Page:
NEW YORK (Reuters) - The U.S. dollar rebounded and world shares hit a six-month high on Friday after China’s moves to boost domestic consumption bolstered a rally driven by investor bets that the latest U.S.-China trade dispute was unlikely to dent global growth.
The U.S. benchmark S&P 500 stock index and the Dow industrials climbed to record peaks for a second session, although the S&P 500 closed lower, as did the Nasdaq.
MSCI’s gauge of stocks across the globe gained 0.30 percent to hit the highest level since March 13.
Sterling tumbled and pushed the dollar up after British Prime Minister Theresa May said Brexit talks had hit an impasse and that the European Union must offer an alternative plan after the bloc’s leaders rejected her plans.
The pound fell 1.42 percent, marking its biggest daily loss since June 2017.
“Sterling bears are out in full force. They’ve pushed the pound quite aggressively down this morning,” said Dean Popplewell, a chief currency strategist at Oanda in Toronto.
The dollar rebounded from early lows but was still set for its biggest weekly drop since February, as the equity market rally and rising bond yields fueled a rush to buy riskier assets. The dollar index rose 0.32 percent to 94.216 against a basket of major currencies.
A rally in Chinese markets helped lift MSCI’s broadest index of Asia-Pacific shares outside Japan 1.24 percent, partly on expectations that Beijing will pump more money into its economy to weather a trade war with the United States.
Miners and banks drove Britain’s top share index up 1.67 percent, while Germany’s DAX, home to some of Europe’s biggest exporters, rose 0.85 percent.
The week’s euphoria underscored how over-valued U.S. stocks are, said Michael Geraghty, equity strategist at Cornerstone Capital Group in New York.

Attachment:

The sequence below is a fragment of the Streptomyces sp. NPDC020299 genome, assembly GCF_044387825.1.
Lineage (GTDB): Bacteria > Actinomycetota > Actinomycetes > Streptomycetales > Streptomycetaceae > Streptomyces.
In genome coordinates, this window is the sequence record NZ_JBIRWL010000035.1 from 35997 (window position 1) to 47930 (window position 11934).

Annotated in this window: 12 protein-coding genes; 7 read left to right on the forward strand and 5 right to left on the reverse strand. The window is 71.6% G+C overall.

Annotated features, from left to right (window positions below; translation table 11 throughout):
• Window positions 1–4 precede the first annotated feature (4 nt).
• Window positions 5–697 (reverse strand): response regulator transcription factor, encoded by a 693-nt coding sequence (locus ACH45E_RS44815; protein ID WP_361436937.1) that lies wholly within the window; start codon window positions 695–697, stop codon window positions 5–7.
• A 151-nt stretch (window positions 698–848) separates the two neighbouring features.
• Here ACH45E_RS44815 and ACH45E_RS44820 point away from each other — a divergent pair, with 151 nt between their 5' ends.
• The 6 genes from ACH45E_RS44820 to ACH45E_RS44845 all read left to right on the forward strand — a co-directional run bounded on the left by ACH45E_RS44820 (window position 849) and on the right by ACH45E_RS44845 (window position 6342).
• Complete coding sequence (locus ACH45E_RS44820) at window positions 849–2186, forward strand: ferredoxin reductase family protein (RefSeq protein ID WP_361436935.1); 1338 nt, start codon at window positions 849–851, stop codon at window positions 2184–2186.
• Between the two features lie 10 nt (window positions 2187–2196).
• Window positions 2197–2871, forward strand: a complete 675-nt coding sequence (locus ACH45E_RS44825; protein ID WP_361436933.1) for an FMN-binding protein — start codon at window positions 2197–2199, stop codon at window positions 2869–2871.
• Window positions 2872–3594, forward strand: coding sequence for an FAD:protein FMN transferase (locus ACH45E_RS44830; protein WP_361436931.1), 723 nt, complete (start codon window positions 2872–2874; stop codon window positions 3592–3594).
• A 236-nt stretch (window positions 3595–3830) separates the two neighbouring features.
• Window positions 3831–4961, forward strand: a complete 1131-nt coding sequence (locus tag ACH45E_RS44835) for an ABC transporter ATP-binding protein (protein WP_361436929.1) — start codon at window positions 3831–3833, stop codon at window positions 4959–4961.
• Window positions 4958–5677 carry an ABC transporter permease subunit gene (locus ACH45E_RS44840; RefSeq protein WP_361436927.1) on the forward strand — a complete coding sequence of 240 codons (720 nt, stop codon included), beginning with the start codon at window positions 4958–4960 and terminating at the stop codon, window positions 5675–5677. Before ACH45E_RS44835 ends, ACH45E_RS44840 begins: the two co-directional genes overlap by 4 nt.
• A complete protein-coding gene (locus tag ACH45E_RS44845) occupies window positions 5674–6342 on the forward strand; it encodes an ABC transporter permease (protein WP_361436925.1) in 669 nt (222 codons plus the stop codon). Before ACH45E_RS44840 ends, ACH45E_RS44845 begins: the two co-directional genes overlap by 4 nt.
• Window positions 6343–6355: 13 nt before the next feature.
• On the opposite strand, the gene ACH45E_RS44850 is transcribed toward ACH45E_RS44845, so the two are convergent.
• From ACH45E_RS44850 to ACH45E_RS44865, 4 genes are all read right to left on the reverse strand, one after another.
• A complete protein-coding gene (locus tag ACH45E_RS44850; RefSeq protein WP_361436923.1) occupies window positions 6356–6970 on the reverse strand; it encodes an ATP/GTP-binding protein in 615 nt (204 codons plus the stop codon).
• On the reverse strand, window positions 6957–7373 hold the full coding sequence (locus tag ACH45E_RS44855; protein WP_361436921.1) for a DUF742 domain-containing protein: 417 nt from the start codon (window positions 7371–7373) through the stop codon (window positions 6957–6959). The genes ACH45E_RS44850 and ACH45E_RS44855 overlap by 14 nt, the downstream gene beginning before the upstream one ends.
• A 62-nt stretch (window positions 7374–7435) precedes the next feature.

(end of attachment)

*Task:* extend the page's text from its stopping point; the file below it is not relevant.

U.S. capital markets are exuberant, with stock valuations high at 21 times trailing earnings and struggling economies around the world a risk for U.S. stocks, he said.
“There’s really been no bad news to cause this market to take a breather for weeks,” Geraghty said. “The risk for U.S. equity markets is what’s going on overseas.”
The Dow Jones Industrial Average rose 86.52 points, or 0.32 percent, to 26,743.5. The S&P 500 lost 1.08 points, or 0.04 percent, to close at 2,929.67, and the Nasdaq Composite dropped 41.28 points, or 0.51 percent, to 7,986.96.
For the week, the Dow added 2.18 percent, the S&P rose 0.83 percent and the Nasdaq shed 0.29 percent.
Shares of Boeing and 3M, among U.S. companies most exposed to a trade war, closed higher. However, semiconductor makers declined after top chipmaker Micron said U.S. tariffs on Chinese goods would weigh on its results for as much as a year.
U.S. long-dated Treasury yields slipped, in tandem with those in Europe, as Brexit talks stalled between Britain and the European Union.
U.S. 2-year yields, however, remained unaffected, hitting a fresh 10-year high in the run-up to an expected rate increase at next week’s Federal Reserve monetary policy meeting.
Benchmark 10-year notes rose 4/32 in price to push yield down to 3.0628 percent.
Oil prices rose ahead of a meeting of the Organization of Petroleum Exporting Countries (OPEC) and other large crude exporters on Sunday that is expected to focus on production increases as U.S. sanctions restrict exports from Iran.
Brent crude oil settled up 10 cents at $78.80 a barrel. U.S. light crude gained 46 cents to settle at $70.78.
U.S. gold futures for December delivery settled down $10 at $1,201.30 per ounce.
Reporting by Herbert Lash; Editing by Susan Thomas and Bill Berkrot